Wednesday, July 06, 2016

A dark tangle

It was as if dawn had been told to come quicker on that side, as if the greater emptiness of the streets sucked the light in. What watchers you noticed may as well have been dispassionate observers from some austere alternative, so opaque were their regards. Destitutes lying but not asleep under leaves in a graveyard, marking you from their locations, cosied up to the railings as if to give the dead their room. In a chair by her open doorway a woman waited for the sun and nodded as your escorts took you past. You cried out because something terrible clawed from her mouth, a dark tangle, as if something hook-footed was emerging from her and she didn't care.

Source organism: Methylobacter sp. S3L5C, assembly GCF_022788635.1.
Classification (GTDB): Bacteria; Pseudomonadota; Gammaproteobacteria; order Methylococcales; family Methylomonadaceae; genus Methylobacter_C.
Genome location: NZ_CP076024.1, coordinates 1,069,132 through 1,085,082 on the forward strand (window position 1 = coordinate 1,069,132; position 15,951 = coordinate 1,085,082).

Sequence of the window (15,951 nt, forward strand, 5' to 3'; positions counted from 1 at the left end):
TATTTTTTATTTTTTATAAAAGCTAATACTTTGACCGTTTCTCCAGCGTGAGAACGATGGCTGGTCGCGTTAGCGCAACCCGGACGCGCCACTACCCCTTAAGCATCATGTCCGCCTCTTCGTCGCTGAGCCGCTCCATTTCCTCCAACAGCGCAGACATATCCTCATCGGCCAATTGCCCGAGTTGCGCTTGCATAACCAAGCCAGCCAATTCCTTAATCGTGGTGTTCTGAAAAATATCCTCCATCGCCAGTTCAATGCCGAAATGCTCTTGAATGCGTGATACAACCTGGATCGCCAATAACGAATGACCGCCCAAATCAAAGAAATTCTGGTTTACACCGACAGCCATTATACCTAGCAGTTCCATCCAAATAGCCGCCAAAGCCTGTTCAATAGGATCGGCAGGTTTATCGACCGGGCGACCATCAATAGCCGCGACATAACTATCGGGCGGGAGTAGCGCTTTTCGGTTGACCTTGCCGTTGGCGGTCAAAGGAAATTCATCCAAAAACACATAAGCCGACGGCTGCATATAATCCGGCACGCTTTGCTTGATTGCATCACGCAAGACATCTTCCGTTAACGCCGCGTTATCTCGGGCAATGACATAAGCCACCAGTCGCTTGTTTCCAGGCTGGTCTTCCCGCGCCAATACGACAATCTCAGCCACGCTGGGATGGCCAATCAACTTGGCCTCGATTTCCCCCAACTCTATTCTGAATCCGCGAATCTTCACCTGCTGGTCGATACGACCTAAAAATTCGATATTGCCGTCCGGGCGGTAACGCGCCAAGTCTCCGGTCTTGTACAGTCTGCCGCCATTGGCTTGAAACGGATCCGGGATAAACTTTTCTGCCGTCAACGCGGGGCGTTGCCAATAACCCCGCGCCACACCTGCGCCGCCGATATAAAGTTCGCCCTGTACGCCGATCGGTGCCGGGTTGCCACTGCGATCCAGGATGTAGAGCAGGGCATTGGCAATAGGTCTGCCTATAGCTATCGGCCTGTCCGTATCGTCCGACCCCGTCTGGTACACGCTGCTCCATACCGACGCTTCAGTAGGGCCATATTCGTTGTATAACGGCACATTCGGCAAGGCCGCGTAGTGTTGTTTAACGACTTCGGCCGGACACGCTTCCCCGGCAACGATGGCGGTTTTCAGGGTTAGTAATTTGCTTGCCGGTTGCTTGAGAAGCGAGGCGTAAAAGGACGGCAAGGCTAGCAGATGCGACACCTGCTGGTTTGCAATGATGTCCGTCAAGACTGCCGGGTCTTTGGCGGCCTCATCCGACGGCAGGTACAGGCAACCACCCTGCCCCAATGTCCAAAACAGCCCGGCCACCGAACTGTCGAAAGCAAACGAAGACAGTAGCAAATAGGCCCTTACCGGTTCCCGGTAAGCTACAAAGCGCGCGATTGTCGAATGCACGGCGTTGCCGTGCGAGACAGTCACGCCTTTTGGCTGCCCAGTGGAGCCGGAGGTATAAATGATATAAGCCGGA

"Hush," Drobe said. "We have to be quick and quiet."

To the east there are beetles the size of hands and their shells tell fortunes. If you boil them you can chew their dead legs, as did the woman, and suck out narcotic blood. But you didn't know that then.
— from This Census-Taker, by China MiĆ©ville.

It's a short book, 140 pages, I'm just past halfway. It's bloody terrifying. Not for any really tangible horror. It's slow, dense passages like the above, and suddenly their implications set in.

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